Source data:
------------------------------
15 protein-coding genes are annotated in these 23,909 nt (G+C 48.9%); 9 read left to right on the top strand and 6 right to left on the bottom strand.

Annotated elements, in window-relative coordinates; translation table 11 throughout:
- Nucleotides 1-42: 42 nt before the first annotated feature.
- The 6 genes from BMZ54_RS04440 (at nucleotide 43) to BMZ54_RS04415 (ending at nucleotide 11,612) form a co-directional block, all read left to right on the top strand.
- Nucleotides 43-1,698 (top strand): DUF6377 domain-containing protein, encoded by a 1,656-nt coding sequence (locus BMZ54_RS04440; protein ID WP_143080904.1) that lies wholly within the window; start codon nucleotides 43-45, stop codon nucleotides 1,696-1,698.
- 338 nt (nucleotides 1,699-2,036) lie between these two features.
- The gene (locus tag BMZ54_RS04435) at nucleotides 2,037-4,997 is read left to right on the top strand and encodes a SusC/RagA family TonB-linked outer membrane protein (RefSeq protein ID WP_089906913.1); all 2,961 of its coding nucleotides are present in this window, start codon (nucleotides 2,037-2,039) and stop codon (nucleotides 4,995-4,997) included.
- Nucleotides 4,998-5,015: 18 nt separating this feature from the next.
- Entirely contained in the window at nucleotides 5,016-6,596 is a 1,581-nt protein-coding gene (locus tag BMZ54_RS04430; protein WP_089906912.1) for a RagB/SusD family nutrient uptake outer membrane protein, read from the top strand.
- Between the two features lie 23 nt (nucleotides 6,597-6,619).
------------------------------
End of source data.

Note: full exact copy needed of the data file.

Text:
15 protein-coding genes are annotated in these 23,909 nt (G+C 48.9%); 9 read left to right on the top strand and 6 right to left on the bottom strand.

Annotated elements, in window-relative coordinates; translation table 11 throughout:
- Nucleotides 1-42: 42 nt before the first annotated feature.
- The 6 genes from BMZ54_RS04440 (at nucleotide 43) to BMZ54_RS04415 (ending at nucleotide 11,612) form a co-directional block, all read left to right on the top strand.
- Nucleotides 43-1,698 (top strand): DUF6377 domain-containing protein, encoded by a 1,656-nt coding sequence (locus BMZ54_RS04440; protein ID WP_143080904.1) that lies wholly within the window; start codon nucleotides 43-45, stop codon nucleotides 1,696-1,698.
- 338 nt (nucleotides 1,699-2,036) lie between these two features.
- The gene (locus tag BMZ54_RS04435) at nucleotides 2,037-4,997 is read left to right on the top strand and encodes a SusC/RagA family TonB-linked outer membrane protein (RefSeq protein ID WP_089906913.1); all 2,961 of its coding nucleotides are present in this window, start codon (nucleotides 2,037-2,039) and stop codon (nucleotides 4,995-4,997) included.
- Nucleotides 4,998-5,015: 18 nt separating this feature from the next.
- Entirely contained in the window at nucleotides 5,016-6,596 is a 1,581-nt protein-coding gene (locus tag BMZ54_RS04430; protein WP_089906912.1) for a RagB/SusD family nutrient uptake outer membrane protein, read from the top strand.
- Between the two features lie 23 nt (nucleotides 6,597-6,619).